Oh Boy Records Mail OrderThe John Prine Anthology great Days

Writing is about a blank piece of paper and leaving out what's not supposed to be there. Here's 41 songs collected under the title of Great Days. There were many great days and many not so great days. I tried to turn them all into great songs. This anthology is dedicated to Gloria Stavers, the founder of 16 Magazine.       -John Prine April 1993

Loundon Wainwright, Steve Goodman, John Prine, and Kieth Sykes at the Bitter End - September 1972 ©1993 RHINO RECORDS, INC. Photo: Chuck Pulin One night in Chicago in 1971, at a popular North Side folk club called the Quiet Knight, Kris Kristofferson gave a young singing, songwriting ex-mailman and Army mechanic named John Prine one of the great celebrity endorsements of all time. "No way somebody this young can be writing so heavy," Kristofferson told the audience as Prine - nervous, only in his early 20's and holding a Martin guitar that he borrowed from Kristofferson - stood next to him, waiting to sing a powerful, bluesy ballad he's written about a drug-addicted Vietnam vet entitled "Sam Stone." "John Prine is so good," Kristofferson declared in his trademark barfly rasp, "we may have to break his thumbs."

It was one of Prine's first rave reviews, and certainly not the last. If press-clipping tonnage, the cultic good will of devoted fans, and the diehard respect of his peers can measure success, John Prine is a superstar. Commercial recognition, in John Prine in the office of 16 Magazine. ©RHINO RECORDS, INC. PHOTO: G.STEVENS fact, has come unfairly late to Prine. He was already  two decades and 11 albums into his career when, in 1992, the music industry finally acknowledged what many of us had long taken for granted - that Prine is one of  America's singer-songwriter treasures - by awarding him a Best Contemporary Folk Grammy for his 1991 album The Missing Years.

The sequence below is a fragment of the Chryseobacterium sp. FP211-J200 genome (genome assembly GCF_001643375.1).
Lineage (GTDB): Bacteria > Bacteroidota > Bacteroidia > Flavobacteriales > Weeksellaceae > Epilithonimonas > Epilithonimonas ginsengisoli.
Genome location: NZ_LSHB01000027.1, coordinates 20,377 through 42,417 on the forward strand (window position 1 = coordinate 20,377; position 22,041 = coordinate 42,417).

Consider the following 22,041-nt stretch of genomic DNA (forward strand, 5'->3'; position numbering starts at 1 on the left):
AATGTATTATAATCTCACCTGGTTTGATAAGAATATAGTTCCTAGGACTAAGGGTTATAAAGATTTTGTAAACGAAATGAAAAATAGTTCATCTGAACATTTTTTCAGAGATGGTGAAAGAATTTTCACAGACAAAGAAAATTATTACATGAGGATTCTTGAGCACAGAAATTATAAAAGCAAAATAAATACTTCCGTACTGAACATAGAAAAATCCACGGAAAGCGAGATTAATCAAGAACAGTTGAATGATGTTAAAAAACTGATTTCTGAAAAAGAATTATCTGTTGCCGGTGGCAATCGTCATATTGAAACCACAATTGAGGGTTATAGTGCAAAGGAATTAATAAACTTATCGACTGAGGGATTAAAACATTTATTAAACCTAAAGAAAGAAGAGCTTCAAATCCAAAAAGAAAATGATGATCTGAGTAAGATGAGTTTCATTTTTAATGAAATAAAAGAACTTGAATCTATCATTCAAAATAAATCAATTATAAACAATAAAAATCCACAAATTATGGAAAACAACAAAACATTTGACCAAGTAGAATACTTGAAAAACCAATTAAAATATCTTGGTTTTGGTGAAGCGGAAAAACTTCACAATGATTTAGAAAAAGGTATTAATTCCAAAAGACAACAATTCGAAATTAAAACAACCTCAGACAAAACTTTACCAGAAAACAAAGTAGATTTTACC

But in the meantime, critics have wrung their thesauruses dry attempting to do justice to Prine's talents: his distinctive, earthy recasting of America's folk, country, and rock 'n' roll traditions: the way he can pull your leg and tug at your emotions with his laconic wit and frank heart talk; his sharply etched portraits of working-class men and women on the job, at play, and hopefully, In Boston, 1972 
©1993 RHINO RECORDS, INC.                         
PHOTO: LINDA WHEELER at the end of the day, resting in the right pair of arms.

 Fellow songwriters and performers, like Kristofferson, have been working the Prine beat since day one. John Prine tapes are popular listening on tour buses. And his songs have been covered by an extraordinary range of performers, from pop icons like Bette Midler, Bob Dylan, and Bonnie Raitt to country institutions Tammy Wynette and Don Williams to British art- rockers Manfred Mann's Earth Band and maverick soul man Swamp Dog.


In New York City 1972
©1993 RHINO RECORDS, INC.Prine recalls a particularly fine slap on the back that he got from Mr. Bluegrass, Bill Monroe, when they met for the first time in the '70s. "I introduced myself," Prine says. "He paused and then somebody said, 'John wrote that song about Muhlenberg County,'" referring to "Paradise," Prine's classic ode to his ancestral home in Kentucky. "It turned out that Bill and his brother Charlie came from the same region, across the river from Paradise. Bill said, 'Oh yeah, I thought that was a song I overlooked from the '20s.' What a compliment."

In New York City 1972©1993 RHINO RECORDS, INC. PHOTO: G.STEVENSBut in the beginning, John Prine wrote songs mostly for his own exercise and amusement. "I didn't think anybody was ever going to hear the songs I was writing," he insists. "I was just messing around on my own, doing whatever I wanted to just to see if it would work."

Even when he turned pro, Prine's creative urgency had a lot to do with the practicality of holding down a regular singing job. "I was so naļve, I didn't think you were supposed to repeat yourself," he admits with a laugh. "Swear to God, I used to write new songs on my way driving down to the club, thinking 'I gotta have a new one tonight because the same old people are going to be back.' Man, I was spitting them out left and right.

"The funny thing is, I consider myself to be one of the most undisciplined people in the world, let alone a songwriter. Totally irresponsible, I'd leave a song in a hot second for a hot dog or anything. If someone says, 'Hey, John, come here,' I'd stop everything. But, you know, it's in that same attention span where you dream up some of the best stuff."


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